There are three options:
1. 16:9 to 4:3 anamorphic squeeze. (This means the full 16:9 image is displayed on the 4:3 display but the image is horizontally squished).
2. Center cut 16:9 (This means the left and right sides of the image are chopped off).
3. 16:9 "letterbox" image on 4:3. (This means the full 16:9 image is displayed but black bars appear on the top and bottom of the image).

Consumer equipment most often include a menu setting to facilitate one of the above options. However I have seen some modern devices which only facilitate 16:9 output composite analog video.

There is no best way as it is often a matter of preference. Broadcasters eventually included AFD (Active Format Description) auxiliary data in the video which some home receivers could use to actively select the proper format. But that is beyond the scope of this discussion. Certainly if one wants to display old programs originally produced for 4:3 on old sets, that should pose no problem.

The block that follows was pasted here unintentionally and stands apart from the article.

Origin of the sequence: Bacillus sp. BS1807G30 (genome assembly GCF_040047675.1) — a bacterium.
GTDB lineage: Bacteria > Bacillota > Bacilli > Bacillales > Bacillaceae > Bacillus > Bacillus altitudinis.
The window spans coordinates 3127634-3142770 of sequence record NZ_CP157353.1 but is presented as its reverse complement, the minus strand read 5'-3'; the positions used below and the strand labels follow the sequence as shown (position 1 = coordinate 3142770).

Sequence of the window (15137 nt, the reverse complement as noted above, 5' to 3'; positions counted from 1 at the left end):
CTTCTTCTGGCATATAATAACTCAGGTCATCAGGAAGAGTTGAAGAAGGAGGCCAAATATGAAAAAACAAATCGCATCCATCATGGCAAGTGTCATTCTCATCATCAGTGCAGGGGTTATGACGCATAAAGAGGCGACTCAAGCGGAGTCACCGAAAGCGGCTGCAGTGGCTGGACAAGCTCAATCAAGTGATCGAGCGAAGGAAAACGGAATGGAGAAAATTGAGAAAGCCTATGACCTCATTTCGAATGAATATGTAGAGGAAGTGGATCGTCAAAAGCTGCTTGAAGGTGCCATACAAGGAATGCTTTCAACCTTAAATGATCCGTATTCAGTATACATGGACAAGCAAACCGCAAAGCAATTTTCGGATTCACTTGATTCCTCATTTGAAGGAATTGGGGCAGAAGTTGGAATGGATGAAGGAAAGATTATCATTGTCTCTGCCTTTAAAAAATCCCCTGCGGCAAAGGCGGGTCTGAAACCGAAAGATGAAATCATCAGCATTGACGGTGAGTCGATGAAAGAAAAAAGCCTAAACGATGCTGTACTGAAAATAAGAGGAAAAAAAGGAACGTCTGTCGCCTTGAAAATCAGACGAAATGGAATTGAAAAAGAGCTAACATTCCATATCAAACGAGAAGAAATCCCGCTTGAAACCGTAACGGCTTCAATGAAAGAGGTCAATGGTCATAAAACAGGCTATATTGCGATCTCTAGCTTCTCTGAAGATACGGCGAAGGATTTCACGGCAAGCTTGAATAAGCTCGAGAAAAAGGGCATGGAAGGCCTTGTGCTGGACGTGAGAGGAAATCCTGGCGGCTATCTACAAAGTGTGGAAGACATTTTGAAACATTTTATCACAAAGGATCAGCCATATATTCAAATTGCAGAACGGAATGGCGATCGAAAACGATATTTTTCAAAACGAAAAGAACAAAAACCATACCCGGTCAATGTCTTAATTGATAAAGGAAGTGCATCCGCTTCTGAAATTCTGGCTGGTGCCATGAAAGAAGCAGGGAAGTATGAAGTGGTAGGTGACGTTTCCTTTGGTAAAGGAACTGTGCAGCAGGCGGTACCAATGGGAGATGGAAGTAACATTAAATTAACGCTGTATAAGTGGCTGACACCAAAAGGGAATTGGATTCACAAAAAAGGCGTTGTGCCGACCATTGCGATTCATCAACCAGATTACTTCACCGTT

Your thoughts?
How do people watch old shows on channels like MeTV with their widescreen sets? I suppose the sides have black bars? Honest question because I don't own a widescreen and prefer not watching one. The picture always appear vertically squashed to me.

Another thing that irritates me is when I purchase an old movie on DVD and it's been put into letter box format, but others are 4:3. It's not always stated in the product description. I've gotten movie sets that have some of both mixed in. :?


Top
 Profile  
 
 Post subject: Re: How do you display modern video on vintage sets?
PostPosted: Jan Mon 07, 2019 4:40 pm 
Member

Joined: Jan Thu 01, 1970 1:00 am
Posts: 898
Location: Southwestern,Ontario Canada